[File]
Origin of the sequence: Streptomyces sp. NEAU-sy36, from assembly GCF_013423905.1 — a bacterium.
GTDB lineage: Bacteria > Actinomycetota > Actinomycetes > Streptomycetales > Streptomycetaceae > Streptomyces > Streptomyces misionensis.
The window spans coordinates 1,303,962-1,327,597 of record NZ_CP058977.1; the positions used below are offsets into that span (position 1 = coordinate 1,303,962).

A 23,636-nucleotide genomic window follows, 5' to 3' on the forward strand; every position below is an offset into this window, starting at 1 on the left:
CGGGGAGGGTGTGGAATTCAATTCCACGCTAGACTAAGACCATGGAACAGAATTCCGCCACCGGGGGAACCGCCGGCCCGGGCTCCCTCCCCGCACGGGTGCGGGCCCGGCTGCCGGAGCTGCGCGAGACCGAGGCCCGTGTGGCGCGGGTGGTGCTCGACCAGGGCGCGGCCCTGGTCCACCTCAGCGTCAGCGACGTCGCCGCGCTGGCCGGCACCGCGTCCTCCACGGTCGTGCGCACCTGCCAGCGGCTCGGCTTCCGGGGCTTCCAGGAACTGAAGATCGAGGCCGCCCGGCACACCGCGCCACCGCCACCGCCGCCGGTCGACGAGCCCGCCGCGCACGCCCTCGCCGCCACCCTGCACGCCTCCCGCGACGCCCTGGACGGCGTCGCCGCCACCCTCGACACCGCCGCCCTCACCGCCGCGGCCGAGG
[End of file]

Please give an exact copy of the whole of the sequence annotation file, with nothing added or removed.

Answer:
Origin of the sequence: Streptomyces sp. NEAU-sy36, from assembly GCF_013423905.1 — a bacterium.
GTDB lineage: Bacteria > Actinomycetota > Actinomycetes > Streptomycetales > Streptomycetaceae > Streptomyces > Streptomyces misionensis.
The window spans coordinates 1,303,962-1,327,597 of record NZ_CP058977.1; the positions used below are offsets into that span (position 1 = coordinate 1,303,962).

A 23,636-nucleotide genomic window follows, 5' to 3' on the forward strand; every position below is an offset into this window, starting at 1 on the left:
CGGGGAGGGTGTGGAATTCAATTCCACGCTAGACTAAGACCATGGAACAGAATTCCGCCACCGGGGGAACCGCCGGCCCGGGCTCCCTCCCCGCACGGGTGCGGGCCCGGCTGCCGGAGCTGCGCGAGACCGAGGCCCGTGTGGCGCGGGTGGTGCTCGACCAGGGCGCGGCCCTGGTCCACCTCAGCGTCAGCGACGTCGCCGCGCTGGCCGGCACCGCGTCCTCCACGGTCGTGCGCACCTGCCAGCGGCTCGGCTTCCGGGGCTTCCAGGAACTGAAGATCGAGGCCGCCCGGCACACCGCGCCACCGCCACCGCCGCCGGTCGACGAGCCCGCCGCGCACGCCCTCGCCGCCACCCTGCACGCCTCCCGCGACGCCCTGGACGGCGTCGCCGCCACCCTCGACACCGCCGCCCTCACCGCCGCGGCCGAGG